Two ideas resonate throughout the interdisciplinary studies literature: complexity is at the heart of interdisciplinarity and an epistemology of complexity is predicated on non-reductionist methodologies.
Complexity theory is a theory of development, adaptation and change that examines the regularities in systems that at times seem chaotic and even random. Complex systems are ubiquitous throughout the living world: organisms, ecosystems, weather systems, social systems. They are multi-layered: trees and forests, people and societies, ants and ant colonies. The list is quite literally endless. Not surprisingly, then, complexity refers to a new science “that recognizes that there are fundamental principles governing our world— such as emergence and organization— that appear in various guises across all of the nooks and crannies of science” (Miller 2015, Kindle Locations 206-208).
Complexity theory compels a perspective that sees the natural world is comprised of a series of interactional relationships among various entities at various levels of organization. Whether it is the assortment of biological systems that orchestrate the human body or the transactions between consumers, businesses and regulators that animate the economy, the point is that these entities are relationships in process and cannot be reduced to basic discrete units. Studying the human body is a qualitatively different task from studying the human being. So too, studying the consumer is something quite different from studying the economy: the two are related, but the whole is more than the sum of its parts, as they say.
The primary epistemological imperative of complexity theory, therefore, is a shift of focus from objects to relationships. The mechanistic worldview of Newtonian physics has instilled a compulsion to see the world as comprised of sets of basic or fundamental objects assembled in various configurations, reductionism, in other words. As one scholar points out, however, in the complexity view of the world “reductionism fails because even if you know everything possible about the individual pieces that compose a system, you know very little about how those pieces interact with one another when they form the system as a whole. Detailed knowledge of a piece of glass does not help you see, and appreciate, the image that emerges from a stained-glass window” (Miller 2015, Kindle Locations 204-206). It would be a mistake to disregard the incredible contributions traditional science has made to our contemporary world, though one could debate the notions of progress and improvement typically embedded in such discussions.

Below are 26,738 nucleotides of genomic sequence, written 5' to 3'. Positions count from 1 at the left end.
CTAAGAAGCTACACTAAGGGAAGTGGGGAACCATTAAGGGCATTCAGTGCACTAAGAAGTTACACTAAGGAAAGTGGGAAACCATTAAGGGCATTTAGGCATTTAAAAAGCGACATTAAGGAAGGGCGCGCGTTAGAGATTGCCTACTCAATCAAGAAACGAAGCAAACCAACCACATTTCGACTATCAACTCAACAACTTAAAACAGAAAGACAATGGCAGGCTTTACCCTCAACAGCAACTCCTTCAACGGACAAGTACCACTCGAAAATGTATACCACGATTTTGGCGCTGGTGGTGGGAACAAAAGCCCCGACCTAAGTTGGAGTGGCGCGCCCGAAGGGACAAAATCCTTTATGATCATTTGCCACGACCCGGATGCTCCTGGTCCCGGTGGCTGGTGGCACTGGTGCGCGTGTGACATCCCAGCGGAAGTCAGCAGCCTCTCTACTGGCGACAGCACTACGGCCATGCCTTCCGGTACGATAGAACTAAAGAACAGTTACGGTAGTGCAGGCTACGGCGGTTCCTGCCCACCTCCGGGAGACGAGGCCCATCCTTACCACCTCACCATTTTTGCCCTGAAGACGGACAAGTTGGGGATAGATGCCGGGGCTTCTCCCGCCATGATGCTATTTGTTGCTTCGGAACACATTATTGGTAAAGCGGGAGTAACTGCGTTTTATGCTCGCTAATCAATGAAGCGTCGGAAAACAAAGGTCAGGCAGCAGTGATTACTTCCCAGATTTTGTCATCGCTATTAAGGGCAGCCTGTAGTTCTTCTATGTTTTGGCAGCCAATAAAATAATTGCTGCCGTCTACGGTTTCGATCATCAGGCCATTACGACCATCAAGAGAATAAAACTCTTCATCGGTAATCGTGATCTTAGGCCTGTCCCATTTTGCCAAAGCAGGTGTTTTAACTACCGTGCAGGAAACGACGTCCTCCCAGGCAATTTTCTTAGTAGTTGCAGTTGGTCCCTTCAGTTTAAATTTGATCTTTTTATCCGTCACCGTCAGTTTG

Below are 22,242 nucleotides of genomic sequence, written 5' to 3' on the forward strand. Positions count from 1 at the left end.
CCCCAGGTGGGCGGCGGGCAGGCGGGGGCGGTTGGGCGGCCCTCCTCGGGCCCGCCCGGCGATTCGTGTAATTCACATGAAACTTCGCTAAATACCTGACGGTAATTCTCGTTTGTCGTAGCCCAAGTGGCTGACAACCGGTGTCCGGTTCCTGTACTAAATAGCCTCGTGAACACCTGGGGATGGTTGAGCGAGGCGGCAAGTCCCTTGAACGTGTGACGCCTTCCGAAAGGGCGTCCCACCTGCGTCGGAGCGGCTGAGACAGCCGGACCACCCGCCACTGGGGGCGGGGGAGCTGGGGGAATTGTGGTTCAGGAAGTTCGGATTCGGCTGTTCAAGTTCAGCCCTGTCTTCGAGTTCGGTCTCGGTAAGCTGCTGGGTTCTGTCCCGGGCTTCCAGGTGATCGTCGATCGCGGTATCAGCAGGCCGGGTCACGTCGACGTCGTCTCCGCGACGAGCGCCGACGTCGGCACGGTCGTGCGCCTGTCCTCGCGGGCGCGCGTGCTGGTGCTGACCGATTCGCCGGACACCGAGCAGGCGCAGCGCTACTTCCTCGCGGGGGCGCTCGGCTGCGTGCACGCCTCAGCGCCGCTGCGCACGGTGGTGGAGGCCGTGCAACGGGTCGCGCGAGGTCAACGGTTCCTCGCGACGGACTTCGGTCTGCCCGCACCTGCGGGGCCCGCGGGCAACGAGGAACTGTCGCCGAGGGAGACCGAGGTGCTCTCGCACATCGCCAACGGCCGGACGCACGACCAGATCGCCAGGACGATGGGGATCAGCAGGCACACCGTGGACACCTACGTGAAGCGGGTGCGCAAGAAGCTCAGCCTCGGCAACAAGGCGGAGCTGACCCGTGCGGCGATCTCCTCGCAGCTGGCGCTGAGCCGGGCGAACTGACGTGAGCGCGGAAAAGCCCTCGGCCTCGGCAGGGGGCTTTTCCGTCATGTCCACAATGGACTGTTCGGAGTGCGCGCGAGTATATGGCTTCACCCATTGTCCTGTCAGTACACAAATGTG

The shift of focus from objects to relationships is a key principle in this new science, and it has several important implications for interdisciplinary studies. First, that the academic institution has recapitulated reductionist ideology is well-established, and the rise of complexity-based insights should spur a re-organization. The notion that the natural world can be carved at its joints is embedded in the institutional structure of discrete academic departments and disciplines. As Miller writes:
“Science as currently practiced— with psychology separate from economics, physics separate from biology, and on and on— has been remarkably productive. The creative destruction of scientific ideas, with its inherent quest to define the frontier by publicly disclosing, evaluating, and correcting ideas, has provided us with an engine of insight. The cost, however, is that individual fields have become increasingly separated from one another intellectually. Taking an exact look at a small piece of the world has become the academic norm and has almost fully displaced taking what my Santa Fe Institute colleague Murray Gell-Mann calls ‘a crude look at the whole.’ That may seem a minor problem, but we see its importance when we look at the true places we wish to explore. Take any global-scale, societal challenge, such as financial collapse, climate change, terrorism, epidemics, revolution, or social change: not one neatly aligns with any particular academic field.” (2015, Kindle Locations 216-222)